For a disturbing look at the severity of Florida’s problem with motorcycle safety, you don’t need to look back very far.
In the last month alone, far too many individuals lost their lives in motorcycle accidents in Florida. To honor their memory and raise awareness of this growing problem in our state, we’ve chronicled 5 of their stories below.
Robert Lee Haas. Florida motorcyclist Robert Lee Haas was killed in a two-vehicle accident while traveling on Interstate 4. The 51-year-old Madeira Beach man had been attempting to change lanes when he collided with a car. Robert was forced from the road and thrown from his vehicle. He died shortly after at the Lakeland Regional Medical Center.
Wilmer and Linda Barnes. Wilmer and his wife Linda were riding a motorcycle near Century when the motorcycle struck a culvert and overturned. The Alabama couple was thrown from the vehicle, and Linda was pronounced dead at the scene. Wilmer died in the hospital several days later.
Anthony Lee Coleman II. Anthony Lee Coleman II was a 25-year-old soldier from Fort Walton Beach. The Army Specialist was driving on an entrance ramp from State Road 85 to State Road 123 when his motorcycle veered onto the shoulder, turned over, and hit a guardrail. Although Anthony was wearing a helmet, he did not survive the crash.
Unidentified motorcyclist. An unidentified motorcyclist on a black Honda motorcycle was hit by a truck driver who had not seen him as they were crossing the intersection. Although the driver of the truck was unharmed, the motorcyclist died immediately.
David Persaud. 23-year-old David Persaud was found dead by his friends after a fatal motorcycle claimed his life earlier this month. The Port Charlotte motorcyclist was thrown 100 feet across a driveway into a palm tree, and his motorcycle was shattered into multiple pieces.
Shane Griffin Gowens. Lawtey motorcyclist Shane Gowens was riding as a passenger on the back of her husband Christopher’s motorcycle. Shane was thrown from the motorcycle and declared dead, while her husband suffered serious injuries.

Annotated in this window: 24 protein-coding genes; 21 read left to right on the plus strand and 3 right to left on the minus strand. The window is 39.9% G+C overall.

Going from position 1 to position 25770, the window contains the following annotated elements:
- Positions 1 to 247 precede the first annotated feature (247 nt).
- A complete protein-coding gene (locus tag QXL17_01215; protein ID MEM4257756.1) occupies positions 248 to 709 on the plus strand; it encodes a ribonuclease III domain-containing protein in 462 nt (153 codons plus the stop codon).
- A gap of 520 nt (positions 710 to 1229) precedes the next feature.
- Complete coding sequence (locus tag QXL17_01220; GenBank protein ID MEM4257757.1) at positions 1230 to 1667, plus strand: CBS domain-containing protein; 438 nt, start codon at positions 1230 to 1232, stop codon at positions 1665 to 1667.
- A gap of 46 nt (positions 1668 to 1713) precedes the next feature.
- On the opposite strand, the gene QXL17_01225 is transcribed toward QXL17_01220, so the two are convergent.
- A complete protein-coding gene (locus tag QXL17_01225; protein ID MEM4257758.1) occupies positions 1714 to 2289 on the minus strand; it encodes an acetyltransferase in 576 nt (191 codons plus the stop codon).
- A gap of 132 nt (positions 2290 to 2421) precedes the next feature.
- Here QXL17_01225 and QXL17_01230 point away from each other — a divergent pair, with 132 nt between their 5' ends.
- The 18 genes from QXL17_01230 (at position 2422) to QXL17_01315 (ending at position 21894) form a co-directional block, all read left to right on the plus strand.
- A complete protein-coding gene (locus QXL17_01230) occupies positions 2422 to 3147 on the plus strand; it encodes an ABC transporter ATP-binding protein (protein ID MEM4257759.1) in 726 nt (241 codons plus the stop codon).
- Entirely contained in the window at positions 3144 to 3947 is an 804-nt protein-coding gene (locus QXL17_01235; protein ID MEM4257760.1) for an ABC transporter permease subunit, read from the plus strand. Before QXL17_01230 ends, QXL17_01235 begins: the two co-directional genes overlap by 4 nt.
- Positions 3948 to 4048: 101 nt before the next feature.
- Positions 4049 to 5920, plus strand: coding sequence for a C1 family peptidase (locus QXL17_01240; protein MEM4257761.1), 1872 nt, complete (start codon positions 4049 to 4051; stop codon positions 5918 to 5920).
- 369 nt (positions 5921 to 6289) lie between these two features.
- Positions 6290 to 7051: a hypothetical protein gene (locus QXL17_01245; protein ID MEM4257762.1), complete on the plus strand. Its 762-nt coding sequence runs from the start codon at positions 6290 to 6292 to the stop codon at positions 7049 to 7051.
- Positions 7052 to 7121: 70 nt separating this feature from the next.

Protecting Yourself on Florida Roads: Safety Tips for Motorcyclists
We’ve chronicled these stories not to frighten readers, but to convey the sheer magnitude of the problem and encourage motorcyclists to watch out for hazards and take measures to protect themselves.
You can greatly reduce your chances of being involved in a fatal motorcycle accident in Florida by following these safety tips:
Wear protective gear. Always wear a high-quality helmet that fits snugly. If your helmet doesn’t include a shield for your face, be sure to wear glasses or goggles. Always wear a leather jacket and pants, tough, non-slip gloves, and close-toed shoes that cover your ankle.
Take your bike for a checkup. You should routinely check your bike’s brakes, lights, and turn signals, as well as the levels of oil and fuel. Also make sure cables and the chain are in good condition, and position your mirrors correctly before beginning your ride.
Stay alert. Distracted driving is incredibly dangerous for all drivers, but especially those on motorcycles. It’s critical to stay alert of your surroundings and abstain from texting, talking on your phone, adjusting music, or listening to headphones.
Check the weather. Florida motorcyclists don’t have to worry much about snow or icy weather, but they should avoid riding in heavy rain. Never ride at the beginning of a storm, when rain brings up oil and other residue that can make the roads incredibly slippery.
Follow traffic rules. When you’re out on the road, be sure to follow the speed limit, use your signals, and avoid tailgating. Do not weave between lanes or drive on the shoulder of the road.
Ride defensively. As a motorcyclist, never assume that another driver has seen you. It’s a good idea to ride with your headlights on, remain out of a driver’s blind spot, and use your signal as far in advance as possible.
Never ride drunk. Riding under the influence of alcohol or other drugs dramatically increases your odds of being involved in a fatal accident. When you ride drunk, you put yourself and others around you in danger.
Stay educated. Before beginning to ride, you should be sure to take a formal motorcycle education course and earn your license. Over time, take refresher courses to brush up your skills and learn new techniques.
Hold negligent drivers accountable. You can help make the road a safer place for yourself and other motorcyclists by holding negligent drivers accountable when they cause an accident. If you have been a victim of a motorcyclist accident caused by another driver, talk to a Florida motorcycle accident lawyer. Your lawyer can help you pursue compensation for medical bills, lost wages, and other costs related to recovery, while raising awareness of our state’s serious problem with motorcycle safety.